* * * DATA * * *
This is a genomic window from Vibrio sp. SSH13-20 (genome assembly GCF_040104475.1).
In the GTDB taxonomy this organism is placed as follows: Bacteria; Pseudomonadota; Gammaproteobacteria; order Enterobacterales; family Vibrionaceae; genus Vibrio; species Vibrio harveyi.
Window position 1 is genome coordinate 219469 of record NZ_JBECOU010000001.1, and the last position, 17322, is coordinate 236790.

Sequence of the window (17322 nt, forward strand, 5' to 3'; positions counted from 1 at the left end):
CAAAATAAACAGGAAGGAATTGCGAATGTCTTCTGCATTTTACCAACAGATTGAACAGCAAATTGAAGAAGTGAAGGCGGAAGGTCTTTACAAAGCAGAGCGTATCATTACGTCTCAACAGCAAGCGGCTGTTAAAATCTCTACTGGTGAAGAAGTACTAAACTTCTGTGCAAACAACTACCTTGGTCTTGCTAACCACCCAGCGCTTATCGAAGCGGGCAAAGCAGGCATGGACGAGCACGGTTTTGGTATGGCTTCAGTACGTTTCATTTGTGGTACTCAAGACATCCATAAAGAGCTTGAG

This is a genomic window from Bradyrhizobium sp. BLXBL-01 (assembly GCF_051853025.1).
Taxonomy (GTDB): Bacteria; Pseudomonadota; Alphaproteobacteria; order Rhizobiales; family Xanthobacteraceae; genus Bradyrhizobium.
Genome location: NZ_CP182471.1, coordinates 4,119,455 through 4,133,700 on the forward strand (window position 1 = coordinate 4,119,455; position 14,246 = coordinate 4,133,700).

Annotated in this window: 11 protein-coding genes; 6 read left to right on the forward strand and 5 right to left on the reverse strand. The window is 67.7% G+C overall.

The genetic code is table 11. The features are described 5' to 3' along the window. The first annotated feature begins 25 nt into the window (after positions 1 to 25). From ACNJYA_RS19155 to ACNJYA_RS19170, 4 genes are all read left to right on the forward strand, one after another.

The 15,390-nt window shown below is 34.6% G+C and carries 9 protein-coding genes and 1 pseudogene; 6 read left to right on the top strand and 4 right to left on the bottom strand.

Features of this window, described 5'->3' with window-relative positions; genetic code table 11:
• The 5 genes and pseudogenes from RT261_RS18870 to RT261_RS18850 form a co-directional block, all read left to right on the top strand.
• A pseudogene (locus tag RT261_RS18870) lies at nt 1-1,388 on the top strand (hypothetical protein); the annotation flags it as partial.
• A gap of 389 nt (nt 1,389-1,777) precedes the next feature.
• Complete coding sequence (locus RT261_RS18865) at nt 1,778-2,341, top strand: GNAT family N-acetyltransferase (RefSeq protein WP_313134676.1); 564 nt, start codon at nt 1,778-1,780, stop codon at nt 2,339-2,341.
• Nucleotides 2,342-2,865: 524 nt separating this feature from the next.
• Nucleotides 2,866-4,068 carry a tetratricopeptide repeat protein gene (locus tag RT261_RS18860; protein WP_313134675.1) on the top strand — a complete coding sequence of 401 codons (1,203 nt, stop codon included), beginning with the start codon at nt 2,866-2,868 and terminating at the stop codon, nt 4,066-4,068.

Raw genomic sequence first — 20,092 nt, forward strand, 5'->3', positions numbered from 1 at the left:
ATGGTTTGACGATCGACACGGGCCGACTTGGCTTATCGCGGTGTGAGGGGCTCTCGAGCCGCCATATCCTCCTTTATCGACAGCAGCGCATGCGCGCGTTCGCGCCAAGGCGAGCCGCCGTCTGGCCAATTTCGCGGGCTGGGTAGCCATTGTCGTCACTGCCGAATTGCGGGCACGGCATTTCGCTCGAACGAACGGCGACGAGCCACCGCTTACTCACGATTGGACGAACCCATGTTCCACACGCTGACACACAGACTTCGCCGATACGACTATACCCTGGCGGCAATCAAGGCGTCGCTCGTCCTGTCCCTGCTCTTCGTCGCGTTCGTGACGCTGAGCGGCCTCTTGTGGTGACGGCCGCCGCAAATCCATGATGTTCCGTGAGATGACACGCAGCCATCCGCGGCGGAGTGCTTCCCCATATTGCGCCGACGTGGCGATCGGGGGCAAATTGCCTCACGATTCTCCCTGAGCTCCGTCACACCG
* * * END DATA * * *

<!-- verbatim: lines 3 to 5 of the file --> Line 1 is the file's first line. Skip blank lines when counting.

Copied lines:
Window position 1 is genome coordinate 219469 of record NZ_JBECOU010000001.1, and the last position, 17322, is coordinate 236790.

Sequence of the window (17322 nt, forward strand, 5' to 3'; positions counted from 1 at the left end):
CAAAATAAACAGGAAGGAATTGCGAATGTCTTCTGCATTTTACCAACAGATTGAACAGCAAATTGAAGAAGTGAAGGCGGAAGGTCTTTACAAAGCAGAGCGTATCATTACGTCTCAACAGCAAGCGGCTGTTAAAATCTCTACTGGTGAAGAAGTACTAAACTTCTGTGCAAACAACTACCTTGGTCTTGCTAACCACCCAGCGCTTATCGAAGCGGGCAAAGCAGGCATGGACGAGCACGGTTTTGGTATGGCTTCAGTACGTTTCATTTGTGGTACTCAAGACATCCATAAAGAGCTTGAG